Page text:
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 Your rights

Australia's diversity and inclusiveness are among our strengths. In a democratic society, we are all entitled to equal rights and equal respect.

Human rights are universally agreed standards for how people should be treated by each other and by governments.

Human rights are the basic rights and freedoms that allow us to live with dignity and participate fully in civil, political, economic, social and cultural life.

Human rights are set down in international agreements called treaties or conventions.

Human rights are the basis of a fair, safe and productive society. They are fundamental to Australian society and reflect many of the values that drive the work of the Australian Government. These values include ensuring that relationships are respectful, communities are safe, all people have a fair go, services are focused on the people who need and use them, and government is transparent and accountable in its work.

The Australian Government has an obligation to respect, protect and fulfil human rights. This means the government is obliged to take action to ensure people can enjoy their human rights, and must also refrain from action that would breach people's human rights. Individuals also have a responsibility to respect the human rights of others.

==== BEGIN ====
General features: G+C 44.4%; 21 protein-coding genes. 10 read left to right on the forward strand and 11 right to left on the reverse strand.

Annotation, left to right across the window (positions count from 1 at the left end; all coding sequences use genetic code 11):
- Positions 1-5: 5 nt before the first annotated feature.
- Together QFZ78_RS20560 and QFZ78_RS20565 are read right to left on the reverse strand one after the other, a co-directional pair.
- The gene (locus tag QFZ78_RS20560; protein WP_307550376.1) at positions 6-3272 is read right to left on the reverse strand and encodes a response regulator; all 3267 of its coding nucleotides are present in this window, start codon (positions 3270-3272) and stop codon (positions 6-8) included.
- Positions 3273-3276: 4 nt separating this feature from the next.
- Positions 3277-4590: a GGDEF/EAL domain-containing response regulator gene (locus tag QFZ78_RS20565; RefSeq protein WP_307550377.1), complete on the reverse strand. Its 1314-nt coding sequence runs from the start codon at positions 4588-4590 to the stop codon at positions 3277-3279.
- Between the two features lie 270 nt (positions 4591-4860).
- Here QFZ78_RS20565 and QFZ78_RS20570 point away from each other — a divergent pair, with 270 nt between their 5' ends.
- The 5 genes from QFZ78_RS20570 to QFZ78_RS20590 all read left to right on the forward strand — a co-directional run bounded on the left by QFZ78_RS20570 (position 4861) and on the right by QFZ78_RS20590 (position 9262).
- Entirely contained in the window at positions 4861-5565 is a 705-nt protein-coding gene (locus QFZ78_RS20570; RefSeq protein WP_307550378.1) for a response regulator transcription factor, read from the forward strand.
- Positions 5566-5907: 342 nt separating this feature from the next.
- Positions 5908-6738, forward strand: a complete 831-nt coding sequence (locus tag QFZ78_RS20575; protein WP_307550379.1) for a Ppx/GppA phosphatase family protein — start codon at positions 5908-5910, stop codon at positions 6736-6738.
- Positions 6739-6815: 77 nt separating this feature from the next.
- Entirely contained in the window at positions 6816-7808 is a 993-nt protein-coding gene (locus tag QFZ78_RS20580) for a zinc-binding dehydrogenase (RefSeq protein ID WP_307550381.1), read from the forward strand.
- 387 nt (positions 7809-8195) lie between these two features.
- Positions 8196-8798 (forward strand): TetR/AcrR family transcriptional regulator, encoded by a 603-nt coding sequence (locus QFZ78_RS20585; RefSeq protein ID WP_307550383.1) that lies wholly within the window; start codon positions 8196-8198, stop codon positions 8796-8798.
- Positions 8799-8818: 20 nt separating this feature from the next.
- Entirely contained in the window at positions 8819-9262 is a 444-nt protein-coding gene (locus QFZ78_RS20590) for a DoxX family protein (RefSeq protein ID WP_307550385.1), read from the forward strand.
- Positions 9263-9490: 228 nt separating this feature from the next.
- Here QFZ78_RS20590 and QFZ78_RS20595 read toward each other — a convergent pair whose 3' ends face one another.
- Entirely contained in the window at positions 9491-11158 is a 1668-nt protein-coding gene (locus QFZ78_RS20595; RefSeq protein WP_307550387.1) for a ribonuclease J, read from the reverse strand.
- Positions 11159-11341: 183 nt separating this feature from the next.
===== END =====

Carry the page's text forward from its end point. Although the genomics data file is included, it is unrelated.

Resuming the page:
The Australian Human Rights Commission is an independent statutory organisation that works to protect and promote the human rights of all people in Australia.

For more information on these rights and others visit the Australian Human Rights Commission website .

Australia has a proud human rights record. A number of laws, including the Racial Discrimination Act, protect the rights and freedoms that are part of Australia's heritage.

The Racial Discrimination Act 1975 prohibits discrimination on the basis of race, colour, descent or national or ethnic origin in many areas of public life. These include in employment, renting or buying property, the provision of goods and services, accessing public places and in advertising. The Act also prohibits offensive behaviour based on racial hatred (racial vilification).

There is a Race Discrimination Commissioner within the Australian Human Rights Commission. The role of the Race Discrimination Commissioner is to promote an inclusive Australia and work to increase community awareness of and compliance with the federal anti-discrimination laws.

If you feel that you or anyone in your community has been subjected to discrimination or vilification, you can lodge a complaint. The Australian Human Rights Commission can investigate complaints of discrimination and human rights breaches. Their complaint handling service is free, informal and impartial. If you would like to learn more or would like to make a complaint, please refer to the Australian Human Rights Commission website.